The introduction, in 1997, of the Crimes (Mental Impairment and Unfitness to be Tried) Act 1997 (Vic) (‘CMIA’) marked a dramatic reform of the common law system governing the detention, management and release of persons found not guilty by reason of insanity in Victoria. The Act abolished the Governor’s pleasure system and set out the law and procedure for determining whether a person is unfit to stand trial and whether a person is not criminally responsible for an offence due to mental impairment. Additionally, the CMIA established new procedures for the supervision and management of people found unfit to stand trial or not guilty by reason of mental impairment, a statutory defence established by the Act which abrogated the common law defence of insanity. This article provides a detailed discussion of the law regarding the insanity defence and the consequences that flow from the verdict, including an overview of the history of the insanity defence, the genesis of the CMIA and a summary of the main legislative changes introduced by the Act. It examines the operation of the CMIA in light of its underlying principles and evaluates the extent to which the Act has achieved its aims, before assessing the desirability of the proposed reforms.
Leonora Ritter and Jim Windeyer
William & Mary Windeyer: Law, Politics and Society in Colonial New South Wales (Australian Scholarly Publishing, 2016)
This book extract provides a glimpse into the world of Sir William and Mary, Lady Windeyer. Sir William and Mary, Lady Windeyer were a significant couple in 19th century New South Wales, he in politics and law, she as advocate for the rights of women and children. In politics, William was close to Henry Parkes, especially on education for both girls and boys, and he worked for women's equal rights in property and divorce. As a judge he was often controversial in his conduct of criminal trials, but in other cases his judgements were highly regarded and he not unreasonably aspired to a seat on the Privy Council. Mary advocated in similar fields, as president of the Womanhood Suffrage League of NSW and the Crown St Women's Hospital, and in fundraising for the Sydney University Women's College and promoting the foster care of children through the foundation of the Boarding Out Society.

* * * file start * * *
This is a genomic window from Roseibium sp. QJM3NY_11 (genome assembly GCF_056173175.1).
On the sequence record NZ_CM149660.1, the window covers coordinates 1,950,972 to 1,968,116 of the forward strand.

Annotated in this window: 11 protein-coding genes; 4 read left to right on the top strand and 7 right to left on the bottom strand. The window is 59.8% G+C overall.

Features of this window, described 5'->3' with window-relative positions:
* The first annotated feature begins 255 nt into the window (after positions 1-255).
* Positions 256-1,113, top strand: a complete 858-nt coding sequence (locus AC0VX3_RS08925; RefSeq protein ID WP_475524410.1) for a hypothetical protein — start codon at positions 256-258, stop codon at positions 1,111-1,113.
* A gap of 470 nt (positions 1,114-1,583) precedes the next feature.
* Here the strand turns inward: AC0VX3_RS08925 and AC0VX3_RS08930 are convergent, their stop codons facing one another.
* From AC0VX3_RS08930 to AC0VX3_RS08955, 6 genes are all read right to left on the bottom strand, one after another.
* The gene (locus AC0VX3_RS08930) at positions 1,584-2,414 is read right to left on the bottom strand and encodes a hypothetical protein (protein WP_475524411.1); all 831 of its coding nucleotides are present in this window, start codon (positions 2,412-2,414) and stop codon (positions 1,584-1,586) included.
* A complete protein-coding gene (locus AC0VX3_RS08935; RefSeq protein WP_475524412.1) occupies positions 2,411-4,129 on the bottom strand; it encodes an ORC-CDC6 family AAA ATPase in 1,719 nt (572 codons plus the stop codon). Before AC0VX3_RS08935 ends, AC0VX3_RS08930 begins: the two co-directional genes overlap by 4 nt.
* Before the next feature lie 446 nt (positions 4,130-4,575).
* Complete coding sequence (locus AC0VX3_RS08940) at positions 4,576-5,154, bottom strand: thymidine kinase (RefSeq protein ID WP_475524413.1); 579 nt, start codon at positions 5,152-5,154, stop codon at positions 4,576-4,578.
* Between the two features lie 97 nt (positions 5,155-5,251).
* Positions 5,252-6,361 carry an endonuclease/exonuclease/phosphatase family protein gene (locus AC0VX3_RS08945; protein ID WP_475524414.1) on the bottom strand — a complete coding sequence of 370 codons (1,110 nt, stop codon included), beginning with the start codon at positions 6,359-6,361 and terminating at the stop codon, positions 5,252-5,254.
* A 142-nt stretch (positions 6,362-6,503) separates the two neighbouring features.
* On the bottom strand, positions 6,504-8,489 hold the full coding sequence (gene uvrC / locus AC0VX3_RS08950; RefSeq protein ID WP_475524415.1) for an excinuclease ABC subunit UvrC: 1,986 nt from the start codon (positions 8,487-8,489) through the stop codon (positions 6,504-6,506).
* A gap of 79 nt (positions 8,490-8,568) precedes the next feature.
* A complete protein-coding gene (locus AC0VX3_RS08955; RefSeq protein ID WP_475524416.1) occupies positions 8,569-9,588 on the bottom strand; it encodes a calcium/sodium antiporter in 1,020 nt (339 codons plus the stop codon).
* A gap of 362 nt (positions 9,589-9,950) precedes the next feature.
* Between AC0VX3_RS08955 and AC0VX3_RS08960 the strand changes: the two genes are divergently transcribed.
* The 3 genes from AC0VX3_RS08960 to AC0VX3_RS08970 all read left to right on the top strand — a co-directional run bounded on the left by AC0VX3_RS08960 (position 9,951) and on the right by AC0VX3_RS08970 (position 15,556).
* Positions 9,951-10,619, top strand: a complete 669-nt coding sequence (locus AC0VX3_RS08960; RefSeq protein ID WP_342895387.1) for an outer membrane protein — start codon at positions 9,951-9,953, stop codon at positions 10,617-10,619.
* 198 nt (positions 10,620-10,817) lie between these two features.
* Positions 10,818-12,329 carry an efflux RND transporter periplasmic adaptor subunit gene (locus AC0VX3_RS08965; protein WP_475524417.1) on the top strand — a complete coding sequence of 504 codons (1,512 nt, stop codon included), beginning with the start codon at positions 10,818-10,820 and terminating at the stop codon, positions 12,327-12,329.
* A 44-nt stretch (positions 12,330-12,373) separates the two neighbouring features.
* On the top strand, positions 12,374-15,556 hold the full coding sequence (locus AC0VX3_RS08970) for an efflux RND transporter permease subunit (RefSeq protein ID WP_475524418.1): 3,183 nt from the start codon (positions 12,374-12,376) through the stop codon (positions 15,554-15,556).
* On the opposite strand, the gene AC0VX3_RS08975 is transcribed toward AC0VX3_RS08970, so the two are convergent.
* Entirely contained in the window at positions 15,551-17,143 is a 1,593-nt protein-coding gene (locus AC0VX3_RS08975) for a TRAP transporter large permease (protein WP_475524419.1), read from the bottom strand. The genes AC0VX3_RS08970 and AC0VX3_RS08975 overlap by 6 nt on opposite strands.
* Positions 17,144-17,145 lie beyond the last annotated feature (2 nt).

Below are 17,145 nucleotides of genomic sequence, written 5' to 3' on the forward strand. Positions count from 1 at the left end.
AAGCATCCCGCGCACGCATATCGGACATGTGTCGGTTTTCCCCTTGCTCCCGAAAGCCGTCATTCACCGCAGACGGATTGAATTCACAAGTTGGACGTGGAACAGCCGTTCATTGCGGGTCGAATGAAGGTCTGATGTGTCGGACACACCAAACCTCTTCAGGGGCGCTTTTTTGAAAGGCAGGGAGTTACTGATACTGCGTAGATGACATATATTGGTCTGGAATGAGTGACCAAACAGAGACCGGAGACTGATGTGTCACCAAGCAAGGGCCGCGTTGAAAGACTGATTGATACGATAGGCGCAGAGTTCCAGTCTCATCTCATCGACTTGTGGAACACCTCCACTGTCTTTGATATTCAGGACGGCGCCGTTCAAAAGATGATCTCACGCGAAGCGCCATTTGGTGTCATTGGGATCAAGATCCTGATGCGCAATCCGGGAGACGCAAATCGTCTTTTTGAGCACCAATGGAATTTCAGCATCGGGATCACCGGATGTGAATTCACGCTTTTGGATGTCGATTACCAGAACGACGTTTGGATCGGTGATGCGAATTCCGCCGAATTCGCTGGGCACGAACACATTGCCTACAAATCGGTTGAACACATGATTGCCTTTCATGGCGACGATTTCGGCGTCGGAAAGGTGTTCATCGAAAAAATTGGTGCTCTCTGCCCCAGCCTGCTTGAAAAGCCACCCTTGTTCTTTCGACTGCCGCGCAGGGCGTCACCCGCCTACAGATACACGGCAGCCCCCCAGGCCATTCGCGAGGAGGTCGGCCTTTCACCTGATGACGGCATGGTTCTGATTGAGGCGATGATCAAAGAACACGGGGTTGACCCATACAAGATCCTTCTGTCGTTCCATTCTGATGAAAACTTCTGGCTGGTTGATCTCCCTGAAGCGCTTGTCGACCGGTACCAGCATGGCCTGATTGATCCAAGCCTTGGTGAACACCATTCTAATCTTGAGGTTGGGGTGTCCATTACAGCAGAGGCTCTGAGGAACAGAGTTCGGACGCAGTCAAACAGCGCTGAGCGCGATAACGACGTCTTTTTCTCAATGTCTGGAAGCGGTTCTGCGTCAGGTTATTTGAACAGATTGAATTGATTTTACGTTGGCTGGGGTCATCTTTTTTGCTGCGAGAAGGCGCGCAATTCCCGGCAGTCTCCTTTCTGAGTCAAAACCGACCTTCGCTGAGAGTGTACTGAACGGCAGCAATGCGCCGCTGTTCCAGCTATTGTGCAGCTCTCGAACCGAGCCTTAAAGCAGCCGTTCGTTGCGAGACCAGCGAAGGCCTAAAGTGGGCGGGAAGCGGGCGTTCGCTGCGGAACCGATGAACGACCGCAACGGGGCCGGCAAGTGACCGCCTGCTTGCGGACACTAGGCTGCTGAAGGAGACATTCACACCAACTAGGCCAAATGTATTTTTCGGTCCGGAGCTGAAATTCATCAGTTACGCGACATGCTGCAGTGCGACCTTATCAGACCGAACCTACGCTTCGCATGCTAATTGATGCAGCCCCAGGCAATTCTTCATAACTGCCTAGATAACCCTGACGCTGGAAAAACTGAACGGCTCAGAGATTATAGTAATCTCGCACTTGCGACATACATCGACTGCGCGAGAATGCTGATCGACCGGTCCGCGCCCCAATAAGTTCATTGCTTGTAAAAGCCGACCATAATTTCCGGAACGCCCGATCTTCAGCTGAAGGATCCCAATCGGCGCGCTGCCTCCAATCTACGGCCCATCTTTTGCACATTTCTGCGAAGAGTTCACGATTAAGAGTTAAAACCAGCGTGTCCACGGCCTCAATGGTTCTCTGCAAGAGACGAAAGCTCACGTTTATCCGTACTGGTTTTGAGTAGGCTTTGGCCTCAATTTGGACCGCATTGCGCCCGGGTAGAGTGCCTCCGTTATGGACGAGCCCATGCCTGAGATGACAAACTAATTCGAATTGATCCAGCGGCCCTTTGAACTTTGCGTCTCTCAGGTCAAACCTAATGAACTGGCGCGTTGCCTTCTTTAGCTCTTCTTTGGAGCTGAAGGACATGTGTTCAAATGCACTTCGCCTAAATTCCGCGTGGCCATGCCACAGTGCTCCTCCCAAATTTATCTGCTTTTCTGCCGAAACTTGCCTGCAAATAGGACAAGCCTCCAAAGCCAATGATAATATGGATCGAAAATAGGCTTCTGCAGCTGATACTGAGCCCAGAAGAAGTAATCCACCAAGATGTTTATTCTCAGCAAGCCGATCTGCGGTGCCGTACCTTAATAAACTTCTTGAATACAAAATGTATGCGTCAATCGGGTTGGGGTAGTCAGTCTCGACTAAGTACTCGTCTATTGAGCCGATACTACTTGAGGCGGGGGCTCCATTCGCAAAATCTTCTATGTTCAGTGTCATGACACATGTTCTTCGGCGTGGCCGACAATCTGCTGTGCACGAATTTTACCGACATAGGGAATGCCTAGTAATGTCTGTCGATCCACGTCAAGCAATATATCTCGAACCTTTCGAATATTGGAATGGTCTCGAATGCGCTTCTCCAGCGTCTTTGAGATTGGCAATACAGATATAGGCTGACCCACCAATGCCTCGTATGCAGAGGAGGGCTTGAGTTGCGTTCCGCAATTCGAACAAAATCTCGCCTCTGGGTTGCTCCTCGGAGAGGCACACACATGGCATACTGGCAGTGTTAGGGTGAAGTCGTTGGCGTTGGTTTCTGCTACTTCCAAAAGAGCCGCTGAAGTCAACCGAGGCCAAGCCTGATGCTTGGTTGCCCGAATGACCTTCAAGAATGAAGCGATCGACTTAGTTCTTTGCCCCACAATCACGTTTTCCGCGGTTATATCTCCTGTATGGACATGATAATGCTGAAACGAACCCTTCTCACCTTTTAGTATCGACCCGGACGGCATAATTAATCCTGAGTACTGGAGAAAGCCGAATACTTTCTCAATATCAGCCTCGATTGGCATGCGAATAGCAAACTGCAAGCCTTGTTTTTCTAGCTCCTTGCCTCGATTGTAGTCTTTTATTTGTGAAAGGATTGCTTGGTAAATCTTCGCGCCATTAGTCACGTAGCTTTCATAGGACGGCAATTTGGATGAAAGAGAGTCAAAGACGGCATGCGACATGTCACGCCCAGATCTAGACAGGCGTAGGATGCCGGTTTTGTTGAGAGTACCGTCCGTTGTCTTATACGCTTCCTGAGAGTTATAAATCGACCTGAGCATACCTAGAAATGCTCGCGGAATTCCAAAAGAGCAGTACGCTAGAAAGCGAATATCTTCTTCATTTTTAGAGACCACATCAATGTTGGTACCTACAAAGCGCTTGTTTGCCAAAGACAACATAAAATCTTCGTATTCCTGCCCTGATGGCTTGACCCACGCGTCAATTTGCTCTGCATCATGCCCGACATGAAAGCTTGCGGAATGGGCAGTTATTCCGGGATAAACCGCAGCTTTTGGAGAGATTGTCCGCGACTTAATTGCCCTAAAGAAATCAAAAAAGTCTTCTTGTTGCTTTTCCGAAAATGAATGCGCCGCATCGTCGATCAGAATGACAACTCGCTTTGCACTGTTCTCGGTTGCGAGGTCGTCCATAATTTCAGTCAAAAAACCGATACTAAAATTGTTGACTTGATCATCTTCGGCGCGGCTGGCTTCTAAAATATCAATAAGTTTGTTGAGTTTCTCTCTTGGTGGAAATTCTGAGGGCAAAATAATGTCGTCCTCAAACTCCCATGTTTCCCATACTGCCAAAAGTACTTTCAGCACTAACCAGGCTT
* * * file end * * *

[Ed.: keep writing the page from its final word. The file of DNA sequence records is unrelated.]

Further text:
Marc Trabsky (La Trobe University)
Simon Smith (ed), Judging for the People: A Social History of the Supreme Court of Victoria 1841-2016 (Allen & Unwin, 2016)
This book review provides an overview of the recently published an copiously illustrated Judging for the People: A Social History of the Supreme Court 1841-2016. Commissioned by the Chief Justice, the book contains robust contributions from thirteen distinguished law and history scholars. Together they canvass topics as diverse as the pioneering and influential judges themselves, the first lawyers, the unsung heroes of the court, the changing nature of the courtrooms and buildings, the divorce jurisdiction, the death penalty, the circuit court, forensic medicine and the role of the court reporter. The research by these scholars brings a new and different perspective to the place of the Supreme court in the community.